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Great Scott, HSR Dissed

Up until today, there was absolutely nothing I liked about Gov. Rick Scott. Wait, that’s not entirely true. I do like his baldness. It complements his sinister-looking stare, which I don’t much like, along with his scorched-earth attitude toward funding for public education.    
      But today (Wednesday, Feb. 16, 2011) I’m feeling a little love for the cool and uncuddly Scott and his my-way-or-the-highway politics. 
      Why? Because he told the federal government to take its $2.4 billion for high-speed rail and hit the highway out of Florida. Yes, it’s a congested highway, but a rail line connecting Tampa with Orlando would have done zilch to relieve traffic. High-speed rail is a misuse of money, whether spent here or in California, the likely recipient of the loot Scott rejected. Let California throw away the money; it is way better at irresponsible government spending than Florida could ever hope to be.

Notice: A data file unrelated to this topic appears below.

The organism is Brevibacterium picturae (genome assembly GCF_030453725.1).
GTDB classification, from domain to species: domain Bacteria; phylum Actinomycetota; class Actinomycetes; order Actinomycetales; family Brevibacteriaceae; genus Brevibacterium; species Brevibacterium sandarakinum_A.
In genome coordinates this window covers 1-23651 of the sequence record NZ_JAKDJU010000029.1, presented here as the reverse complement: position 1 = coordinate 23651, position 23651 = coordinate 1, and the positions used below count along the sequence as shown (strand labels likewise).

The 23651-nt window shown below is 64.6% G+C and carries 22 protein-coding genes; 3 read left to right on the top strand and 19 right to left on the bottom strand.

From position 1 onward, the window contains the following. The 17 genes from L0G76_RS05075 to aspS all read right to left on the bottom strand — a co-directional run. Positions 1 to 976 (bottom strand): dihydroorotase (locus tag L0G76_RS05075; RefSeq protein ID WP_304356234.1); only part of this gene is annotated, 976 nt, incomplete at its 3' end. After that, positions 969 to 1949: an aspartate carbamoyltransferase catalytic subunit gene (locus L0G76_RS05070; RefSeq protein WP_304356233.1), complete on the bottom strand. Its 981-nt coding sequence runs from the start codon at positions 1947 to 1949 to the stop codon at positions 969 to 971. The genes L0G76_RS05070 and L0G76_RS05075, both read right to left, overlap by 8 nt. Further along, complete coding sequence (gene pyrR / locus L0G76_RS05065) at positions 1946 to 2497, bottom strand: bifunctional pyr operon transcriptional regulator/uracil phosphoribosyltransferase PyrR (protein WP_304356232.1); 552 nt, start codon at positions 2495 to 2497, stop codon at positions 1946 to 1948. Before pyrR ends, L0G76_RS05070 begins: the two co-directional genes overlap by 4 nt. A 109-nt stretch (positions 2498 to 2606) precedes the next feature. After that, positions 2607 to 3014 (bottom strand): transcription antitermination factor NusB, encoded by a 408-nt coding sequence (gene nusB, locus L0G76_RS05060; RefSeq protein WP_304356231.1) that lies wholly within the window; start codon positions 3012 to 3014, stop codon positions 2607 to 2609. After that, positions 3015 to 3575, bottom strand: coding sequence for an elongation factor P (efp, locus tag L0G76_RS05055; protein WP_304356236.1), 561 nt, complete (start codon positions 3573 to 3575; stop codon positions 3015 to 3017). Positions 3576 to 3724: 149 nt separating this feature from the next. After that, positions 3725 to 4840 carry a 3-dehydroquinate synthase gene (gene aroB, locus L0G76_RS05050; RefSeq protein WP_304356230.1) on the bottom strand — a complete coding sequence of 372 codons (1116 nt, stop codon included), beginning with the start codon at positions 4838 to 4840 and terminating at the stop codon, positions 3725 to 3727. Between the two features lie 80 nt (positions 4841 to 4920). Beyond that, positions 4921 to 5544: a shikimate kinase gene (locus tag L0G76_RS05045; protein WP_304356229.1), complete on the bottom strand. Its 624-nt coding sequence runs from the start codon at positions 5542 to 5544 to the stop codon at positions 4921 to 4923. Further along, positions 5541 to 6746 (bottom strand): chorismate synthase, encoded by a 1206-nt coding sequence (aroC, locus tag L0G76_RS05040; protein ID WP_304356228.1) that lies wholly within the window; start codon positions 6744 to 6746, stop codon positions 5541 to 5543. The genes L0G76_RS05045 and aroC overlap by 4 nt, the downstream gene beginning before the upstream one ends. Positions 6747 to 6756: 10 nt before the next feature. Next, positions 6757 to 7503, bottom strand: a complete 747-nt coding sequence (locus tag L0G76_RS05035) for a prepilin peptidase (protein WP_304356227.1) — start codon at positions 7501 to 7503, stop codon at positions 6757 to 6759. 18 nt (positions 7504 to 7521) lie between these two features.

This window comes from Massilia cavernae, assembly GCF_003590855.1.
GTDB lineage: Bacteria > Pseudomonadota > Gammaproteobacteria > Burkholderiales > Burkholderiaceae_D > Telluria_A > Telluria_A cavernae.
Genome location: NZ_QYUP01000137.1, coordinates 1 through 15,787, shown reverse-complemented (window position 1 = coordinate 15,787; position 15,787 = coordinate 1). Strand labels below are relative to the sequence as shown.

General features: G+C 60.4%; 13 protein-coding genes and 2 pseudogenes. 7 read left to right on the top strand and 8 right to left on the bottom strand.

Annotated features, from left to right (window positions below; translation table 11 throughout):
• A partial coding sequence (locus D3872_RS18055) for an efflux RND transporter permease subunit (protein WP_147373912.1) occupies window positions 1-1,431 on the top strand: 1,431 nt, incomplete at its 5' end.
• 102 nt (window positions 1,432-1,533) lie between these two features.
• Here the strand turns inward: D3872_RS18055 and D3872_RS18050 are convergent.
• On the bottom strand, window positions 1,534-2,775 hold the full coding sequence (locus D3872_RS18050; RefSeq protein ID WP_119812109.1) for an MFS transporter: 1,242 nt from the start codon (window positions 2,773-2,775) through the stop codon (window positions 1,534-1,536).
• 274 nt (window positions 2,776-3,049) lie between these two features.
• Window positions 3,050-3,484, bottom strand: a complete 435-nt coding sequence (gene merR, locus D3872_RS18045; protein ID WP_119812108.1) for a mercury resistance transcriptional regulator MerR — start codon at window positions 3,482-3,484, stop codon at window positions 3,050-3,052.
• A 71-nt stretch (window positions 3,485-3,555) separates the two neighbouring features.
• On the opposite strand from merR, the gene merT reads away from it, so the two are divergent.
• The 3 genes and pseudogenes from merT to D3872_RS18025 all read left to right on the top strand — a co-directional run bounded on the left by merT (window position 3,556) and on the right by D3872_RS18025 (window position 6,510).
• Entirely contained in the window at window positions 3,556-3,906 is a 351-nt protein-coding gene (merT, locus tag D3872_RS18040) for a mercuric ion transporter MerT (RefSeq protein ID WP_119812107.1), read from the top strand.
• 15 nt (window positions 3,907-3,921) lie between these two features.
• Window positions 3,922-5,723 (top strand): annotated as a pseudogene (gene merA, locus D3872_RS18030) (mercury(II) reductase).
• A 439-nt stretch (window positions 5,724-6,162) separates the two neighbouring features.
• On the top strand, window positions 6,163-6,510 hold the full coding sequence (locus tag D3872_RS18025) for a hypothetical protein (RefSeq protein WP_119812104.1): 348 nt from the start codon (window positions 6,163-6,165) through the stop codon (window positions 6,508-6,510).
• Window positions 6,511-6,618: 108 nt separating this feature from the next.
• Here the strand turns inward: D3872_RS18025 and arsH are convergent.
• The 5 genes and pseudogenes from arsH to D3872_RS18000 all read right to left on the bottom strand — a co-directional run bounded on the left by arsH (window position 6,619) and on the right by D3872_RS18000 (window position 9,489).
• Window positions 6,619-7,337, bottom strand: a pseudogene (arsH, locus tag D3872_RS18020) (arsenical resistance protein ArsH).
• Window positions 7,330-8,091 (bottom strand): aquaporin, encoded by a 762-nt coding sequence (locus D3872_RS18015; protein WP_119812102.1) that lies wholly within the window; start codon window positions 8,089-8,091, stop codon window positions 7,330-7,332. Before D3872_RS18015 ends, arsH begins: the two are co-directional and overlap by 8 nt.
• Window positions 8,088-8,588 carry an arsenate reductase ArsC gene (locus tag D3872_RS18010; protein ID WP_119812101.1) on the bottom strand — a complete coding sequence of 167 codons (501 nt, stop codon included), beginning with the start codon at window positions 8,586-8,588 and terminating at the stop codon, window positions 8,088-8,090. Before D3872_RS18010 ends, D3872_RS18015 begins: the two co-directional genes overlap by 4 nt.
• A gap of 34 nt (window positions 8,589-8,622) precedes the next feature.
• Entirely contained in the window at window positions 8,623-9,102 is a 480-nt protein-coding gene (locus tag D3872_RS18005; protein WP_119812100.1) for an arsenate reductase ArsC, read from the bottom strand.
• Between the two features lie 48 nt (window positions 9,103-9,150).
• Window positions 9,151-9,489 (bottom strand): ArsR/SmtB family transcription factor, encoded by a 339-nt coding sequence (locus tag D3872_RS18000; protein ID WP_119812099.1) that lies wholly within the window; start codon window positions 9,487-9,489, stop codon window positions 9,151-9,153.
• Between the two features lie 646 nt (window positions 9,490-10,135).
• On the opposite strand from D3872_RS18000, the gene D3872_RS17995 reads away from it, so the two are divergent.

High-speed rail won’t relieve our nation’s highways or reduce car emissions. It’s only green in the amount of money that it would take to build and sustain it. 
      I guessed incorrectly that Scott, who voiced opposition to HSR during his campaign for governor, would cave to Washington and special interests and take the money (see my column in the February issue of Orlando magazine, “Fund Brains, Not Trains”). All Scott had to do was come up with $280 million out of a budget that is as rail thin as he is, or give a wink and a nod to Winter Park Congressman John Mica’s delusion that international rail consortiums would pony up the state’s share and cover any cost overruns if they could build and operate the HSR system.